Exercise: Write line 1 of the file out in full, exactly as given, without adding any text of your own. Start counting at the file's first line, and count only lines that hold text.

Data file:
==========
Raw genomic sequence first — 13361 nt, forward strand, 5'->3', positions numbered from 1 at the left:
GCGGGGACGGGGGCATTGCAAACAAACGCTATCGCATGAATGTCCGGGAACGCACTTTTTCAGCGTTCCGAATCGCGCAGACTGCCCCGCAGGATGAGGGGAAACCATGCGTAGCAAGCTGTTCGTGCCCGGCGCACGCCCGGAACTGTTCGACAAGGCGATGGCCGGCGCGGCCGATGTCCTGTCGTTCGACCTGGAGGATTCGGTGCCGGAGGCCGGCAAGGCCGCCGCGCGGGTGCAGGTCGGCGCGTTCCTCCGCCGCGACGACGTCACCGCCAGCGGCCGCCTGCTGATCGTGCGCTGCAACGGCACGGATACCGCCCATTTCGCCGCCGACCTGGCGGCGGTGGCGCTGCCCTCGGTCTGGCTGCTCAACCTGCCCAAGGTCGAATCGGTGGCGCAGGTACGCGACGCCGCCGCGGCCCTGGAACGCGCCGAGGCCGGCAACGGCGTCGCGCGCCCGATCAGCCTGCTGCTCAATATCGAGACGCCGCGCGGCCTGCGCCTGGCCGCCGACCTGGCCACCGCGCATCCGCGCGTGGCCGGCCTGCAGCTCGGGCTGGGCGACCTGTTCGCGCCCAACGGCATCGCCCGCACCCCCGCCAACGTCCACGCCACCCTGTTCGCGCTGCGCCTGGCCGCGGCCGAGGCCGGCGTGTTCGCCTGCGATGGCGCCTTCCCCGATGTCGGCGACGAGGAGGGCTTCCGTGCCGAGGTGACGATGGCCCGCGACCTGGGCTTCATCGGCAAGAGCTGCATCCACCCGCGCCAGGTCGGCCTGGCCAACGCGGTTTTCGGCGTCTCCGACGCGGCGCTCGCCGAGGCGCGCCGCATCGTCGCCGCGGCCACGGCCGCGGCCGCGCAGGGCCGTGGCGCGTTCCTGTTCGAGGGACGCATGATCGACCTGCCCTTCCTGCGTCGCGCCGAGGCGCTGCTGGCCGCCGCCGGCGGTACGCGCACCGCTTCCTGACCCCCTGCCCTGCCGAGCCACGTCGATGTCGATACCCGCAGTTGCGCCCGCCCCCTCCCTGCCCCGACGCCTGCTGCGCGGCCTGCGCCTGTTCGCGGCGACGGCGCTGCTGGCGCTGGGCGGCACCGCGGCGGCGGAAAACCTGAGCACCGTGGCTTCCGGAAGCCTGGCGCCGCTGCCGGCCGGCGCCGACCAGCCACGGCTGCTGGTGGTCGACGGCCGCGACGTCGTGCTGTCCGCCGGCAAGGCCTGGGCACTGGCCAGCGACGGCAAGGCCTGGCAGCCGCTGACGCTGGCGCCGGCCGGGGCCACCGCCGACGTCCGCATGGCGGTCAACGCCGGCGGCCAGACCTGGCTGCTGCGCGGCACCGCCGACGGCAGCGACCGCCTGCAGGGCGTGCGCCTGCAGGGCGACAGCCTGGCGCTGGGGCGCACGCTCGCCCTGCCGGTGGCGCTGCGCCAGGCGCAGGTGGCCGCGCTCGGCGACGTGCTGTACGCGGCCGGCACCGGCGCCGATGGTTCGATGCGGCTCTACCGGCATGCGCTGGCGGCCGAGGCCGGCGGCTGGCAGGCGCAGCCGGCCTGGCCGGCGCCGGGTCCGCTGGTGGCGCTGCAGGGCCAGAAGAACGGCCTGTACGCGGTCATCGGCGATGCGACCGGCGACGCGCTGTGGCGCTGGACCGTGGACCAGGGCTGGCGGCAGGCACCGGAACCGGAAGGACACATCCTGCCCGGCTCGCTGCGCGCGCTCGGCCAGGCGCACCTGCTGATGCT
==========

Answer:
Raw genomic sequence first — 13361 nt, forward strand, 5'->3', positions numbered from 1 at the left: